ROGUE LAW FIRMS and greedy lawyers that overcharge and over service may see their exorbitant fees threatened by an inquiry to be conducted by a new government watchdog.
The Legal Fees Review Panel will investigate law firms in NSW which rip off their clients with excessive fees. It will then report to the state government with recommendations on how to control the scale of legal fees and measures to keep them affordable for the average client.
NSW premier Bob Carr said the review had been established following more than 2760 written complaints about lawyers received by the Office of the Legal Services Commissioner (OLSC) last year. Of these, 20.3 per cent related to overcharging.
The majority of complaints related to allegations of negligence, which comprised 20.5 per cent, followed by poor communication, accounting for 15.8 per cent.
“Everyone has an anecdote about a lawyer handing them an outrageous bill, after a relatively small matter,” Carr said.
Recent examples of complaints to the OLSC included an elderly woman who received a card and phone call after the death of her husband from a family lawyer expressing sympathy. She later received a bill for both.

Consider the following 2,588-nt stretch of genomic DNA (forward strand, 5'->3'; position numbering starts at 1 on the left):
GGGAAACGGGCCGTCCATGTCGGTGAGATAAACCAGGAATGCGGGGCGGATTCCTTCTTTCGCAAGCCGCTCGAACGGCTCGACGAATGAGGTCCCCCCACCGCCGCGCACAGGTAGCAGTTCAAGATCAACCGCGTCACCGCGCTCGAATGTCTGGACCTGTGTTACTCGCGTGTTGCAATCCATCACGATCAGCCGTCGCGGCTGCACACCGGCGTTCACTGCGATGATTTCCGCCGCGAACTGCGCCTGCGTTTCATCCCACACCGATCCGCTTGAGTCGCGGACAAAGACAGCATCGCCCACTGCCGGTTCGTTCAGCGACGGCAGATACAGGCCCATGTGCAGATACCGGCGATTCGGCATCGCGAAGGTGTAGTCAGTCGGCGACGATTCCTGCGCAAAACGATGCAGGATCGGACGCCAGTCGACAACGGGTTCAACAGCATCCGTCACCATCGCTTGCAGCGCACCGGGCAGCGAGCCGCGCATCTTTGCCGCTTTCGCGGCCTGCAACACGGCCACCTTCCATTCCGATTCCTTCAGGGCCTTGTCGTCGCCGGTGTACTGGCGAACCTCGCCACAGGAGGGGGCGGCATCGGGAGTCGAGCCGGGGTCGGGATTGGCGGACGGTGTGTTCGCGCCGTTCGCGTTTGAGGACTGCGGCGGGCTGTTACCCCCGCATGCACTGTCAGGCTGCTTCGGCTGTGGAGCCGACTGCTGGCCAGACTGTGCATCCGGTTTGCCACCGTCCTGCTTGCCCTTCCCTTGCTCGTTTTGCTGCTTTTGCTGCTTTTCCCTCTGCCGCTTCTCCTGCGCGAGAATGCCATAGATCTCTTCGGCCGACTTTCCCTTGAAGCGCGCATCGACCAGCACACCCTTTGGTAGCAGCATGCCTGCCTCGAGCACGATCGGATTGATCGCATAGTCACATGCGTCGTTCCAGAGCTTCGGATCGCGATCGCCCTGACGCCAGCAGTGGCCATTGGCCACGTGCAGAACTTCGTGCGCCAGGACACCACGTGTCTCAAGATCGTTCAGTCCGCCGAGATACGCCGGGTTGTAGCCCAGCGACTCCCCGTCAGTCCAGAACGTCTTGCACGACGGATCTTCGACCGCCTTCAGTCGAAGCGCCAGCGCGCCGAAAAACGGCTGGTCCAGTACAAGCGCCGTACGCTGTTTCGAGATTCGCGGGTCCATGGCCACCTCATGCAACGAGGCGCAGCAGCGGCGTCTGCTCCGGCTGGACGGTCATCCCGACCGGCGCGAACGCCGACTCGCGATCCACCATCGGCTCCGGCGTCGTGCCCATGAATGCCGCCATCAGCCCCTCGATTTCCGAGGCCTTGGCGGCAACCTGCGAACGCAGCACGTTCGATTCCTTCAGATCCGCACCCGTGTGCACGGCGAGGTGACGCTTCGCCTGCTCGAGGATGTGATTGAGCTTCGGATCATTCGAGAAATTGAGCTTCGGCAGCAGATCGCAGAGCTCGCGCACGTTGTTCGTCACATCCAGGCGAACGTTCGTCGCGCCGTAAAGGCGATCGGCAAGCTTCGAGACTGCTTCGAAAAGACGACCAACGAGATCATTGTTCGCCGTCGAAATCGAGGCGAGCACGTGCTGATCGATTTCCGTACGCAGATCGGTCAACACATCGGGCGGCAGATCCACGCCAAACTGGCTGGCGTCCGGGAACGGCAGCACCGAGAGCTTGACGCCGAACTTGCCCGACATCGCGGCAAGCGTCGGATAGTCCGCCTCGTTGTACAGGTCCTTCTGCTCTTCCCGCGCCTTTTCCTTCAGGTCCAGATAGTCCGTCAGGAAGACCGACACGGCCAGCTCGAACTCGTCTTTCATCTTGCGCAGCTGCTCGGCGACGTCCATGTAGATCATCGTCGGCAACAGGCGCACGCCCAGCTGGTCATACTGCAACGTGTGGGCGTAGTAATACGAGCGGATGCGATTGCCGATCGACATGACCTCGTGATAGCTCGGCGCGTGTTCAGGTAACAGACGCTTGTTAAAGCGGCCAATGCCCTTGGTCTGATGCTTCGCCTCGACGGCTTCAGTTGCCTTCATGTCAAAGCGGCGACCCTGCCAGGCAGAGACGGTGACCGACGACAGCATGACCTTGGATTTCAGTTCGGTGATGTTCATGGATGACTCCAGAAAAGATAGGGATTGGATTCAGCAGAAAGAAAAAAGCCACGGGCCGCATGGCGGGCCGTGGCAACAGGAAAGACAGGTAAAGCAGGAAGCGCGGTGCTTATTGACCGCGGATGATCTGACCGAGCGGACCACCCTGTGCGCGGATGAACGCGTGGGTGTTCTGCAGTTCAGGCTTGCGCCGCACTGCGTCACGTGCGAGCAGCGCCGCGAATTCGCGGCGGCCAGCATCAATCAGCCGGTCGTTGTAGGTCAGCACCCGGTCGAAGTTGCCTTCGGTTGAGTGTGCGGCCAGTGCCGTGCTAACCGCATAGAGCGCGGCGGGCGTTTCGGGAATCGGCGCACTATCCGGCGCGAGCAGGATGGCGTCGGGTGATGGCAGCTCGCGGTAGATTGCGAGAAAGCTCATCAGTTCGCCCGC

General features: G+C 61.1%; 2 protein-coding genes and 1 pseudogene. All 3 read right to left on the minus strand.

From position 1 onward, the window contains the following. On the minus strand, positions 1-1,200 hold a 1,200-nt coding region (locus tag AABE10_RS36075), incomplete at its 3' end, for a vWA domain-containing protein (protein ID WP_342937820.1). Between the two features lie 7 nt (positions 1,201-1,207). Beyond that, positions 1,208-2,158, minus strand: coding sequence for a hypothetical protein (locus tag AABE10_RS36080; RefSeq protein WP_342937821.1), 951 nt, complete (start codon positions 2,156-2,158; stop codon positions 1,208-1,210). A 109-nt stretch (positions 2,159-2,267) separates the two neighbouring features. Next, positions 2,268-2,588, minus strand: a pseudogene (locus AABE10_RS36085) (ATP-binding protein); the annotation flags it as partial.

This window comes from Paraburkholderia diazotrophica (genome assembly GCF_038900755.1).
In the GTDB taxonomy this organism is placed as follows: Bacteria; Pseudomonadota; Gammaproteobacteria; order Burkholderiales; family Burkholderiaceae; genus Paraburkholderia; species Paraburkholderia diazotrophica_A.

Another person’s lawyer billed them for 27 hours work in a single day and one senior partner charged $600 for photocopying.
“It is time there was more scrutiny in this area,” Carr said.
Shadow Attorney General Andrew Tink said that while he supports proposals to establish a Legal Fees Review Panel to target lawyers who overcharge, “I hope that the panel will also closely examine the Government’s attempts to increase court fees”.
“The Chief Justice recently expressed serious concern about lawyers who overcharge. His concerns must be fully investigated,” Tink said.
His comments followed Chief Justice Spigelman’s observations at the Opening of the Law Term dinner this month, which had in fact contributed to the decision to set up the Legal Fees Review Panel. “A handful of members of the profession exploit their positions by providing services that either do not need to be provided at all, or provide them in a more luxurious manner than is appropriate,” Spigelman said.
The panel will examine current legal costs and explore options for alternative methods, such as “value-based costing”, by which a client and lawyer determine exactly what is required and negotiate a cost on that basis.
The panel will examine how costs are calculated, how they are presented to clients, and how clients can object to fees that they consider unfair.